CAPE GIRARDEAU, Mo.,
Dec. 12, 2007 – The Southeast Missouri State University Board of Regents today approved a motion to discontinue co-generation of electricity at the campus power plant.
The decision was made after a cost analysis indicated that co-generation does not produce a significant cost savings for the University within the framework of a recent increase in the small primary rate announced by the Missouri Public Service Commission in June.
“Direct purchase of all electricity would reduce overall energy costs significantly,” said Dr. Dennis Holt, vice president for administration and enrollment management.
University officials estimate a net annual saving the first year of about $150,000, Holt said. Savings of over $1.3 million will include reduced coal purchases, reduced personnel costs, and reduced maintenance and repair costs, among other items. These savings will be offset by the cost of purchasing electricity that is currently being co-generated, estimated at about $1 million, and by a reduction in payments currently being made to the University under a 2005 agreement with Johnson Controls International.
He said discontinuing co-generation of electricity on campus will require revisions to that contract approved by the Board of Regents in December 2005. Johnson Controls International maintains a performance service contract with Southeast for its control systems on campus and operations in the power plant to ensure energy efficiency.
Under the terms of the contract, Johnson Controls would no longer be required to pay the stipulated annual amount to the University if it ceases co-generation, Holt said. Nonetheless, Johnson Controls has agreed to a payment reduction rather than terminating the annual payments entirely, he said. Thus, Johnson Controls will reduce the amount it owes the University annually and the resulting reduction will be added to the total additional electricity costs.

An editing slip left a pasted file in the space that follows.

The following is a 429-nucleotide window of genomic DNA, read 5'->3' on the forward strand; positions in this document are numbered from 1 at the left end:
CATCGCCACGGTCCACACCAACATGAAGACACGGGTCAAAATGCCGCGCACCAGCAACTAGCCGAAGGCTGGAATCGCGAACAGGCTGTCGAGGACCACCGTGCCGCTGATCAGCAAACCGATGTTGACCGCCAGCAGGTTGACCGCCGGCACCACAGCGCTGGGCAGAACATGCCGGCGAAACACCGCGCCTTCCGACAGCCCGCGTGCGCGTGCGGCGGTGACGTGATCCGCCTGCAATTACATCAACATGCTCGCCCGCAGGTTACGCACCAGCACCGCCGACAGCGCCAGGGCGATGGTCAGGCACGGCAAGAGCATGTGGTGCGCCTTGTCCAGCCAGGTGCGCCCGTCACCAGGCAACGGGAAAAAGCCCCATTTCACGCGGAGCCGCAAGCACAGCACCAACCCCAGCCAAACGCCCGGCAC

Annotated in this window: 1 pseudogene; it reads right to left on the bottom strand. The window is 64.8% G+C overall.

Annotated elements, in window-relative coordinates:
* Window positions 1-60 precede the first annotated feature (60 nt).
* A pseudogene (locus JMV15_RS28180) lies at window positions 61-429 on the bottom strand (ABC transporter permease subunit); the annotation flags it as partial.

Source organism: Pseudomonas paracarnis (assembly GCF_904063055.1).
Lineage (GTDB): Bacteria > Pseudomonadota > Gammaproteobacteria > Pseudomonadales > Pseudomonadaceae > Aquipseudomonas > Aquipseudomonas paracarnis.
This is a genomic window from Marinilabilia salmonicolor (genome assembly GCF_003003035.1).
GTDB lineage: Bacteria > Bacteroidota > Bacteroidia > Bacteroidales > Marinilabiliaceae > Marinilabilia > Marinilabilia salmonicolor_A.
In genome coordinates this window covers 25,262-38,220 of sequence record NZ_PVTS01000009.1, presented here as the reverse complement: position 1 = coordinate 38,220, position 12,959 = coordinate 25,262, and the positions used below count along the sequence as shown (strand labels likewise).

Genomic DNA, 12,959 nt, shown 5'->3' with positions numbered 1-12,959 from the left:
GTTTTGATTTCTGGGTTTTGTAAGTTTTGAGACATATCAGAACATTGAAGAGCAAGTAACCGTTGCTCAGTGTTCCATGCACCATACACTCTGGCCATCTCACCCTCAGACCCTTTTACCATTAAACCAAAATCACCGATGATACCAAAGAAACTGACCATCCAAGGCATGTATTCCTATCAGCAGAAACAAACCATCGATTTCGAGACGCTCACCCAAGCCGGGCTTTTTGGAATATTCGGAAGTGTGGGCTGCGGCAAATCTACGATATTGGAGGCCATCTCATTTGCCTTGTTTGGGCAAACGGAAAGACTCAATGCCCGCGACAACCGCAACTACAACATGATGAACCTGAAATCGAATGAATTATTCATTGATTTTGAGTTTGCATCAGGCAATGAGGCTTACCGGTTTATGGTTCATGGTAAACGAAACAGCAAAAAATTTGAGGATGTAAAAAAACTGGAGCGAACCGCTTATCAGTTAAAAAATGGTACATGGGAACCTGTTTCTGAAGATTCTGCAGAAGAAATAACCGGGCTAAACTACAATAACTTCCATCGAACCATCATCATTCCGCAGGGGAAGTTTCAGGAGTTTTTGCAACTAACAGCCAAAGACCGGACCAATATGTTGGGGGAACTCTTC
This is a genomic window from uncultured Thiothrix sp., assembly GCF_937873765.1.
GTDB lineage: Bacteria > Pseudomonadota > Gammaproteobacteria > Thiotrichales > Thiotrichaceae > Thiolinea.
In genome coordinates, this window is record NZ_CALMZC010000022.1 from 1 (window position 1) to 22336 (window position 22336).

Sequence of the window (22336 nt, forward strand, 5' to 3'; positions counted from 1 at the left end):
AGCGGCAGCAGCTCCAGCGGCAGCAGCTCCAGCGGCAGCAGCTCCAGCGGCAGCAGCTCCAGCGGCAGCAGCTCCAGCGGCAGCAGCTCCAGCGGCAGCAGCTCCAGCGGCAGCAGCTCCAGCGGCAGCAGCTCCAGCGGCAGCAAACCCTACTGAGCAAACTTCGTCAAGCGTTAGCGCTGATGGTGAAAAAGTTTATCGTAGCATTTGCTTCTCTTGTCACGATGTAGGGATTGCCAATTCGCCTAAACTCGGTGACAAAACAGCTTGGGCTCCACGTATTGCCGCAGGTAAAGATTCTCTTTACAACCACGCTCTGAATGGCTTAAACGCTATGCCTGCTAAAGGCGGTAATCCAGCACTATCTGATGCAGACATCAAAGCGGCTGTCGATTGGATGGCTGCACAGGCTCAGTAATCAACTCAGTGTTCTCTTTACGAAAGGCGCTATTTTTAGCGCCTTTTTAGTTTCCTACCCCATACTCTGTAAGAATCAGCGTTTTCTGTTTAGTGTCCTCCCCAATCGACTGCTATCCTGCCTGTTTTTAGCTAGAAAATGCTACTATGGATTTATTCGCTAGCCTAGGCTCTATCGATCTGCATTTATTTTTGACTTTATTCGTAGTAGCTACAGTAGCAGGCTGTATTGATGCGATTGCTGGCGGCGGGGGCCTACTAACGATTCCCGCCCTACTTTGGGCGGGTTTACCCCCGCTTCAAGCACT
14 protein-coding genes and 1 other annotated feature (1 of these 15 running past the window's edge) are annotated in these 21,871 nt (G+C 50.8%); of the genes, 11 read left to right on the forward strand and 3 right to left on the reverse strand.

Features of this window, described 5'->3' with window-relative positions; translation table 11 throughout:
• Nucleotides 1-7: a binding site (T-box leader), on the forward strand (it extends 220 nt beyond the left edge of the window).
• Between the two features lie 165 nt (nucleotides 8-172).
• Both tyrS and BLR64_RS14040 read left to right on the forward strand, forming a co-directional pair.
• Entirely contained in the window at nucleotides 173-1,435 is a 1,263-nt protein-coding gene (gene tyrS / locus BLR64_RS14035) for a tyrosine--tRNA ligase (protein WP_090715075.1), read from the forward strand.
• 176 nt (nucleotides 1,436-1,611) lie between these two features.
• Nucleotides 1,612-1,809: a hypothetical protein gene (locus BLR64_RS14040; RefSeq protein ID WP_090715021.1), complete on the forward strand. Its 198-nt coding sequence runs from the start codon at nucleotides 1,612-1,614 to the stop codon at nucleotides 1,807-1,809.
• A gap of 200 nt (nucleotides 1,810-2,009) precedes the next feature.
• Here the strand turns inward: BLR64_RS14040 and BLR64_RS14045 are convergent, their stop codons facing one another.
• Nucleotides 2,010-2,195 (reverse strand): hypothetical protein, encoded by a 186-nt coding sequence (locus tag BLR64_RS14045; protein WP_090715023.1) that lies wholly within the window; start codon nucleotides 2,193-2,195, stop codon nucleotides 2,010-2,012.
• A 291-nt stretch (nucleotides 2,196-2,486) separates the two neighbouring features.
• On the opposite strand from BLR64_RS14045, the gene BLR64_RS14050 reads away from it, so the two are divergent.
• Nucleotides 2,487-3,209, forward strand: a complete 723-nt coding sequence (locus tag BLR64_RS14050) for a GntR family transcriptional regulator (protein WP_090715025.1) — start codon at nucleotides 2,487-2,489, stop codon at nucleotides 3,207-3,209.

Another significant cost factor, Holt says, is the power plant’s current inoperable turbine. The turbine needs repairs estimated at $500,000 to $600,000, plus $200,000 for work required to remain in compliance with Department of Natural Resources regulations. Even if it was repaired, the turbine would likely need to be overhauled again in five to six years at an additional $500,000 to $600,000, he said.
The University co-generates about 60 percent of its electricity on the main campus and purchases 40 percent. Its boilers produce steam for heating, cooking, hot water and to run a steam absorption chiller as well as some other small use items. Co-generation uses the excess steam to turn a turbine and make electricity. However, a much higher temperature, pressure and high quality steam must be produced to run the turbine.
Holt says the savings the University will realize from discontinuing co-generation of electricity will be used for renovating the power plant for more efficient and reliable operation. By moving to full purchase of electricity, the University will avoid the unreliability of an old turbine and boiler system which causes curtailments to occur, often during inopportune times. Full purchase of electricity also will help free management efforts currently used to keep the turbine running for more productive purposes, including better use of Siemens control systems to reduce energy consumption and costs.
He added that savings from this reduction will be used to evaluate plant operations and invest in improvements that improve energy efficiency and provide additional emergency backup generation. Reduction in the amount of coal used by the power plant also will result in a cleaner operation and campus, Holt said.